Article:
A comprehensive guided-inquiry approach was used in a combined organic and biochemistry course for prenursing and predietetics students rather than lecture. To assess its effectiveness, exam grades and final course grades of students in three instructional techniques were compared. The three groups were the following: (i) lecture only, (ii) lecture for the biochemistry portion and guided inquiry for the organic material, and (iii) all guided inquiry, all with the same instructor covering the same material and using the same style of assessments. When the final exam grades and the course grades of students were compared, guided-inquiry and partial guided-inquiry students had a statistically significant improvement in these grades over students taught by lecture only. This study demonstrates that guided inquiry is effective in nonscience majors' classes, for which content is often tailored to the audience. © 2014 The American Chemical Society and Division of Chemical Education, Inc.


Grant
Agency: NSF | Branch: Standard Grant | Program: | Phase: S-STEM:SCHLR SCI TECH ENG&MATH | Award Amount: 501.25K | Year: 2015

Over the past decade, the Bakken oil boom has had a significant impact on the western North Dakota economy and landscape, resulting in an increased need for wildlife conservationists and environmental scientists to study the energy industrys interactions with the environment. To address this need, The University of Marys Expanding Career Opportunities in Wildlife and Environmental Biology (ECOWEB) project will recruit and enroll 12 academically talented students with financial need in the UM biology programs wildlife conservation or environmental science track. The ECOWEB project will award scholarships ranging from $8,000 to $10,000 per year and enhance student support structures and connections to work-based, research, and graduate school opportunities, so as to ensure students obtain a bachelors degree and successfully transition to STEM employment or graduate school. The ECOWEB Project will have broad and significant impacts in the following ways: 1) enhancing collaborations between UM and other institutions by providing graduate school visits and collaborative research opportunities for S-STEM scholars; 2) enhancing the Biology Departments partnerships with regional biology-related industries and agencies by establishing internship opportunities and seminar events; 3) increasing the number and quality of research opportunities for biology students as well as opportunities to participate and present at professional conferences; 4) increasing the number of biology graduates from populations traditionally underrepresented in STEM; and 5) strategically disseminating evaluation findings within the UM community and to other postsecondary institutions and STEM professionals to advance knowledge and practice about student recruitment and support structures that increase retention to graduation and career preparation.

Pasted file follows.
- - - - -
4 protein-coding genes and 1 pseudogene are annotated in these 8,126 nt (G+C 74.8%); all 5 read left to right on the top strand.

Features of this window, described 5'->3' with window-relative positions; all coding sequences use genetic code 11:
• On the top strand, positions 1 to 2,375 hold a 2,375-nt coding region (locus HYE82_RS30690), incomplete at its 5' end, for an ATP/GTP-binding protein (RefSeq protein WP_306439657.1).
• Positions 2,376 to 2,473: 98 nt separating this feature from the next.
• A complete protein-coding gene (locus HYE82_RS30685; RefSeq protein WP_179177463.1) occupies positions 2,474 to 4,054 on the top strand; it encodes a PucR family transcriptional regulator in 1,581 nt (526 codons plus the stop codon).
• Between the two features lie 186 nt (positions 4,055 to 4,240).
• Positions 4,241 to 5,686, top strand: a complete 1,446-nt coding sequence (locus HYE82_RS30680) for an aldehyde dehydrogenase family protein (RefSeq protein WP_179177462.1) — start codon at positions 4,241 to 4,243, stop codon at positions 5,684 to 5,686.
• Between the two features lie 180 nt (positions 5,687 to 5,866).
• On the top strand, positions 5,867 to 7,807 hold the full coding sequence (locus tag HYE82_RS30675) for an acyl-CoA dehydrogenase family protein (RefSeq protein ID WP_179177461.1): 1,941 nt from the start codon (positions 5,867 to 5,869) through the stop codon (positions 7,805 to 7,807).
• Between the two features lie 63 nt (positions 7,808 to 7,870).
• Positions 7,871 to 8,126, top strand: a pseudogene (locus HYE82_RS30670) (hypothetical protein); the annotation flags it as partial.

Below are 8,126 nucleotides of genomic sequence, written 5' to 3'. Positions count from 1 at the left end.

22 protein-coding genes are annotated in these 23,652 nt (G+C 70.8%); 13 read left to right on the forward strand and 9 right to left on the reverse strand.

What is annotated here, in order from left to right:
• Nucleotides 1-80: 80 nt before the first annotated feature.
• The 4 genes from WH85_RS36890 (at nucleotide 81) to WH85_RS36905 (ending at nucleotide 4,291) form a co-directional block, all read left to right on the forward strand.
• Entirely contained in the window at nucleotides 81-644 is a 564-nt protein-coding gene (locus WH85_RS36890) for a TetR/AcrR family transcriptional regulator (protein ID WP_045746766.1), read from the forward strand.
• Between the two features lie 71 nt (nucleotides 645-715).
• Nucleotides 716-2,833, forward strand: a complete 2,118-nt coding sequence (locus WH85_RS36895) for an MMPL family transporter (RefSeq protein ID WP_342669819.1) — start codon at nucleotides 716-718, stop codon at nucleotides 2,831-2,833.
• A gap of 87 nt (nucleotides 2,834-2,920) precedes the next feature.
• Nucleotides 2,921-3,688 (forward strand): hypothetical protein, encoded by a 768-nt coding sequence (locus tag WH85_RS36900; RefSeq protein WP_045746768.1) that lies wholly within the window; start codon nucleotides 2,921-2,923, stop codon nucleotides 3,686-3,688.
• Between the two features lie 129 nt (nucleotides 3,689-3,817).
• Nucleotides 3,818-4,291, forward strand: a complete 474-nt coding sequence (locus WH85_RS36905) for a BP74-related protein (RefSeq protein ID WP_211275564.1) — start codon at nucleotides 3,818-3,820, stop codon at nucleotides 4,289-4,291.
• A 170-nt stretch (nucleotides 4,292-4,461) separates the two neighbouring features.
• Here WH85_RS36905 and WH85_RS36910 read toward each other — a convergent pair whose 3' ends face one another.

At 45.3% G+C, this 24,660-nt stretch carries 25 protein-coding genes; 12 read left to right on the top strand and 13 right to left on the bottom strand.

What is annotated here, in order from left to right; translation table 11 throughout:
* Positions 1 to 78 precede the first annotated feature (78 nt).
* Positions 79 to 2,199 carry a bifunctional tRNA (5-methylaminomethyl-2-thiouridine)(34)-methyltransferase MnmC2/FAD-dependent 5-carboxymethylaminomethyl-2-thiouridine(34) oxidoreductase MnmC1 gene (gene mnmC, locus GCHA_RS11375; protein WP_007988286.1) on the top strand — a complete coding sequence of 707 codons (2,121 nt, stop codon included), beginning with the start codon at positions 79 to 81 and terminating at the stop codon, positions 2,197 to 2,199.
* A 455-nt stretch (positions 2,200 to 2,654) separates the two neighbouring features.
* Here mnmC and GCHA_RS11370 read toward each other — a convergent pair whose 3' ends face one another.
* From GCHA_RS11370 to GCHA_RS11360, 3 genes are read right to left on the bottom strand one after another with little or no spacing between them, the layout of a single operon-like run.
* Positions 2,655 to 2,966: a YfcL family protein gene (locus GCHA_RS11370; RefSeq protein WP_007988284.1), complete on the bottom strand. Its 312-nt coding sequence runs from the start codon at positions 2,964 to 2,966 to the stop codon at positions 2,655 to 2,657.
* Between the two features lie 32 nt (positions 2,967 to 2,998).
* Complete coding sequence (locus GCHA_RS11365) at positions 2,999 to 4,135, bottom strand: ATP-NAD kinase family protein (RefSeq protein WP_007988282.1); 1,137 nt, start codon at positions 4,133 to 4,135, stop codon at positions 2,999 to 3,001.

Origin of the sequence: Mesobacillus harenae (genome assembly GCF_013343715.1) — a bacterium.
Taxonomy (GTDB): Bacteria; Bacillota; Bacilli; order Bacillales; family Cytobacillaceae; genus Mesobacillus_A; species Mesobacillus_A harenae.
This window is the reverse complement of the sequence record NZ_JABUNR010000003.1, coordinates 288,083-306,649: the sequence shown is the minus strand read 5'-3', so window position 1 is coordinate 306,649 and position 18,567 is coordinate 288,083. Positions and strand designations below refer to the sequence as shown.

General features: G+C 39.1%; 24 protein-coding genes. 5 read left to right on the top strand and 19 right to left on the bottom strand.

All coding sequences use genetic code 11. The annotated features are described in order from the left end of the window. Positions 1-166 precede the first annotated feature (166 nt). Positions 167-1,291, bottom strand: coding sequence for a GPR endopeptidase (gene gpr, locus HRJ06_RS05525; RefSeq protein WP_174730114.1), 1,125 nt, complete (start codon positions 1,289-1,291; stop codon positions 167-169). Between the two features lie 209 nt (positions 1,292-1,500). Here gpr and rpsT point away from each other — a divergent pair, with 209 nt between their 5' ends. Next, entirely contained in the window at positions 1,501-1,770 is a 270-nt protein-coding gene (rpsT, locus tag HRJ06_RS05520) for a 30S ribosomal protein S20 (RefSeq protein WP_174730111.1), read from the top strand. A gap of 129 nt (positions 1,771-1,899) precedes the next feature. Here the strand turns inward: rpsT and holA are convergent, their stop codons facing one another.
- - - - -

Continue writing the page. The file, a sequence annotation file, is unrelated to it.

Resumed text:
The ECOWEB project will accomplish three objectives that address local needs. Objective 1: Identify and recruit a diverse population of 12 academically talented students with financial need for the UM biology programs wildlife conservation or environmental science track. The recruitment plan includes digital and print marketing, local and regional high school recruitment, and Open House events that encourage students from groups traditionally underrepresented in STEM. Objective 2: Enhance student support structures to ensure wildlife conservation and environmental science students obtain a bachelors degree within four years. The project will employ strategies and support structures that increase student retention to graduation, enable students to complete their degree in four years, and prepare graduates for successful transition into the wildlife conservation and environmental science workforce or graduate programs. UM Biology Department faculty and student support administrators will collaboratively develop, implement, and assess an array of new and enhanced support services, including: a) an S-STEM cohort model that emphasizes an S-STEM identity and community learning, b) an S-STEM-specific First Year Experience course, c) faculty and peer mentorships, d) a monthly seminar series with industry experts and researchers working in wildlife conservation and environmental science fields, e) biology-related service-learning projects, f) summer research and internship opportunities, and g) student participation in national and regional professional conferences. Objective 3: Enable S-STEM scholars to secure employment in target fields or enter a biology graduate program within one year of graduation. The ECOWEB project will prepare scholars for the STEM workforce or graduate school by providing key support services and activities, including career counseling, GRE preparation, a seminar series, internship opportunities, and field trips to graduate programs. Assessment of the efficacy of these different activities will help contribute to expanding the knowledge base regarding the circumstances under which scholarship projects of this type are successful.